I was asked about a case in which a person had a suspected cataract and may require surgery. But she needed advice on the potential cost of her condition as this will determine the specialist she engage and the hospital involved. She was insured with NTUC Enhanced Incomshield Advantage plan but did not buy a rider. I was not the adviser who sold her the plan.
Assuming she really had cataract, I advised that based on the 90th percentile, the bill size for the day surgery is $3,803 and $1,037 at the Singapore National Eye Center (located in SGH) for private and subsidised patient respectively.
But because her deductible for the insurance for cataract day surgery is $3000, it means that she will not be able to claim most of her medical bills. Thus, it makes more sense to seek subsidized treatment (estimated $1037 at 90 percentile) in order to minimize the medical fee. I advised her to get subsidized rate for her cataract operation if it is possible because there is a high chance of unable to claim from her insurance.
Professional financial practitioners who read my post will immediately recognize where I obtain the above statistics as it is public information on the Internet. But I want to highlight that majority of the financial advisers do not know where to get it and even if they do, will not bother to help their clients – especially if the policy was not sold by them! I want to demonstrate to fellow practitioners and advisers that you can create significant value for your clients by helping them make informed decisions. Selling insurance and getting commissions isn’t the only thing to do. Helping clients make informed decisions is what professionalism is all about.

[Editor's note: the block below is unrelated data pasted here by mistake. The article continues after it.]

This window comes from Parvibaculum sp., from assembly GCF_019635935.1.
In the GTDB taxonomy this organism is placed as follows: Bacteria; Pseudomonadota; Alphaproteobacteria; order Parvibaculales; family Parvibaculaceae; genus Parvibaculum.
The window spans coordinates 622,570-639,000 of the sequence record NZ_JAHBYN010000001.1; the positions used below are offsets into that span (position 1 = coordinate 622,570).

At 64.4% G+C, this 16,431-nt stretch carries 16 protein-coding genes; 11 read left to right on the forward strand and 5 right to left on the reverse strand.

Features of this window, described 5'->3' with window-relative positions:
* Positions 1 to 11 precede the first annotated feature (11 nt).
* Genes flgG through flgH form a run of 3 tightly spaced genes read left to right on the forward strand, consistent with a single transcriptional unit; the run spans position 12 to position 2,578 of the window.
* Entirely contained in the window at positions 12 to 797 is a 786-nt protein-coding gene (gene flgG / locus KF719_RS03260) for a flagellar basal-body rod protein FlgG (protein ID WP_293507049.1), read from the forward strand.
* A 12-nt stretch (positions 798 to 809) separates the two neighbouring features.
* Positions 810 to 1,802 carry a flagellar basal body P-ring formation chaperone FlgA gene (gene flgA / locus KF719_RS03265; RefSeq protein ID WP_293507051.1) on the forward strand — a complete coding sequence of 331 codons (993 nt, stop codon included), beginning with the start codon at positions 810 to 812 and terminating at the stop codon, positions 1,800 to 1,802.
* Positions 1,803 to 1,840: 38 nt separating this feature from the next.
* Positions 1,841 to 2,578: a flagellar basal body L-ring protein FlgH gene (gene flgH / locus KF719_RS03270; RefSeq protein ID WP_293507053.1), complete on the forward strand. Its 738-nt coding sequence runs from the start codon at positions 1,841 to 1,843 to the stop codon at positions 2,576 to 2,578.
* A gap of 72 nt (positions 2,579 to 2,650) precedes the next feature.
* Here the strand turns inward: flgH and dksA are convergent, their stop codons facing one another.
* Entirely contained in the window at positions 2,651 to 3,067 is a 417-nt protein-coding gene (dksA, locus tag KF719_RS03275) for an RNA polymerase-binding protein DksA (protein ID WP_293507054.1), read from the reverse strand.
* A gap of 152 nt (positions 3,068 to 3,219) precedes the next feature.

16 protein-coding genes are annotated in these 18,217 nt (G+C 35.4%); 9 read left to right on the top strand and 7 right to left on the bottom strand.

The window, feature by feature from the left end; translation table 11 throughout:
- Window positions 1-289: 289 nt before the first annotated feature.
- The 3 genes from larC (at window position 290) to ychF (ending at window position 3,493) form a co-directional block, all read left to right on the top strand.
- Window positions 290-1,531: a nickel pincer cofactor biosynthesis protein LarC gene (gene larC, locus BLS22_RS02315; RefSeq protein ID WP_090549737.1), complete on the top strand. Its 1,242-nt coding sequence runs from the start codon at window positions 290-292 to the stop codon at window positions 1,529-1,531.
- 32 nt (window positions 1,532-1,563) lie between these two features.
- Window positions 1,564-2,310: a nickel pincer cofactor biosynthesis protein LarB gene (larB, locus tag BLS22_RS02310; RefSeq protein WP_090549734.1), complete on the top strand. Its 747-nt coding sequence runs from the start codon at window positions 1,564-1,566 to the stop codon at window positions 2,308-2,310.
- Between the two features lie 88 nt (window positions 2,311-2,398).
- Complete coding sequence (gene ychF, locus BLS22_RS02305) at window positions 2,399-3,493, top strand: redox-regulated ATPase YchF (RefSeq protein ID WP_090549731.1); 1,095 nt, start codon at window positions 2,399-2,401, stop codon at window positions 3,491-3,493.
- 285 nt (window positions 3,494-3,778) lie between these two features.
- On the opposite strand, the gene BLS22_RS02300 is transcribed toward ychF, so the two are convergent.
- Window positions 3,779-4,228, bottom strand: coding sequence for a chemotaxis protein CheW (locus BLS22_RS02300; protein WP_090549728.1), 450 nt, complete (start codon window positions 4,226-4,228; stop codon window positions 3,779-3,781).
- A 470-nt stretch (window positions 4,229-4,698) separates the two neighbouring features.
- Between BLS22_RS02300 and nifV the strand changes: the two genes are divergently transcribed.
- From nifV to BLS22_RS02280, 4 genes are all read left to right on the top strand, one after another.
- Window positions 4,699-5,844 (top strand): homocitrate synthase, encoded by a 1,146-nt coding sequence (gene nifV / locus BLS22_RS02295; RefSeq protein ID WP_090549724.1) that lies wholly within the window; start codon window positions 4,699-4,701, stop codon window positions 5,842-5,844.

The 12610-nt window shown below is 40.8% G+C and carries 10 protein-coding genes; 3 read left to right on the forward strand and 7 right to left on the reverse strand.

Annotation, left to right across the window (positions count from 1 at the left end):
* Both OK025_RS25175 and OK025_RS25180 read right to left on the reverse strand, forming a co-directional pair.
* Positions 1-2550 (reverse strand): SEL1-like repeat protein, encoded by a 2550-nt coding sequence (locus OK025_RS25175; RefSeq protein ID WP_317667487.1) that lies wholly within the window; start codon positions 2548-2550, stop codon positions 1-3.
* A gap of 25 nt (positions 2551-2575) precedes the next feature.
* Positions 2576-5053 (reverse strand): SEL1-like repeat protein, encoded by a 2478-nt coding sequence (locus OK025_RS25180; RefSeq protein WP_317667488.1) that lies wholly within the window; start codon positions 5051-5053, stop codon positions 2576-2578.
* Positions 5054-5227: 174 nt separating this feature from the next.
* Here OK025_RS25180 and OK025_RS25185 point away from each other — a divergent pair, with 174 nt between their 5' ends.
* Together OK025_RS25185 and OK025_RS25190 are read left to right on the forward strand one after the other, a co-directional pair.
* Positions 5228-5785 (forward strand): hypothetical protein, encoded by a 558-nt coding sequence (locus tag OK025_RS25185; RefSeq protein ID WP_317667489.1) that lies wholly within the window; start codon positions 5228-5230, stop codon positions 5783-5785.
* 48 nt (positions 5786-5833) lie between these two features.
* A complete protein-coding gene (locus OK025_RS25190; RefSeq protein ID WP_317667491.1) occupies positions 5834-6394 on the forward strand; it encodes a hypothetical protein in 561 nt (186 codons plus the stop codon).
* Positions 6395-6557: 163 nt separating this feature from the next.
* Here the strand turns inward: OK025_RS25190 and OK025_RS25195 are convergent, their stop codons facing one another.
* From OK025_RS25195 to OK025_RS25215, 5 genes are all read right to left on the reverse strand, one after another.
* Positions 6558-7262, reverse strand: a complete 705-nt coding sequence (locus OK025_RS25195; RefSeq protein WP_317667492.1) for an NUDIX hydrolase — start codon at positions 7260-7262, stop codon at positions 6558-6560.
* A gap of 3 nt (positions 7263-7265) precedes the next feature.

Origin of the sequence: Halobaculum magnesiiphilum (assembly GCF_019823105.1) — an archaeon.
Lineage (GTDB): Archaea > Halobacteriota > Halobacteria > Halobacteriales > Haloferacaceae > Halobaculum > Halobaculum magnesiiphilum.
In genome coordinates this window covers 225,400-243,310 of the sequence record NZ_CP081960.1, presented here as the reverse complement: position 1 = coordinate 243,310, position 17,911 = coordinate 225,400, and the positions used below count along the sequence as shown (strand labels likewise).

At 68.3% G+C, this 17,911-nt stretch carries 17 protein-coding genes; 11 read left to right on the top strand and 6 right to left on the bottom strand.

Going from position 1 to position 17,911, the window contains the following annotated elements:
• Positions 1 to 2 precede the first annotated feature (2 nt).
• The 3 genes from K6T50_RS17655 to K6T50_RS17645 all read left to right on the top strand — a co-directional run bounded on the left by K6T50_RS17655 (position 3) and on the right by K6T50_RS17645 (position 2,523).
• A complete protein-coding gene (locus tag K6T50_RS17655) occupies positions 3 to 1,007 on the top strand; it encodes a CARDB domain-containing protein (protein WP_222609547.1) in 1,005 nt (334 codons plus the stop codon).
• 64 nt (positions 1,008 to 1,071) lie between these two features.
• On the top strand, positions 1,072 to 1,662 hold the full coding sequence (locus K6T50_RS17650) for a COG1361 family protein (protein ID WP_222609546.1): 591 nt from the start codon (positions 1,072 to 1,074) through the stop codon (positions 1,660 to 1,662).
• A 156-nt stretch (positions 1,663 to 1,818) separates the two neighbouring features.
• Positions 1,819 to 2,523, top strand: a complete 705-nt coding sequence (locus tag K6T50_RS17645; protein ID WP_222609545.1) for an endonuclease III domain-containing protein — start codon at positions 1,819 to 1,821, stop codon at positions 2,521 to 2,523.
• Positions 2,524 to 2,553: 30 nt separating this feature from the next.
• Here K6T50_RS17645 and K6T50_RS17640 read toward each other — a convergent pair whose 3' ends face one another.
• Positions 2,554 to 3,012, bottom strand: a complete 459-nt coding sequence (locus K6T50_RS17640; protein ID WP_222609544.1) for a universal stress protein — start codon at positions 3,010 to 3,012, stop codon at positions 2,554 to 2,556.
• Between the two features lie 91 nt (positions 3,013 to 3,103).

Many individuals are too busy with their work and family commitments. They do not have time to do research all the time. But when they need the information to make informed decisions, they will not have time to go on Internet and ask Google for help. That is when they can rely on a trusted financial practitioner to assist them in making an informed financial decision.
Of course, most financial advisers reading this will laugh because implied is there is going to be a lot of free work. I did not advocate the need to do free work. But commission is not the only way to make a living. Only financial practitioners who do not rely on commissions can provide such professional service while others have to constantly find commissions.
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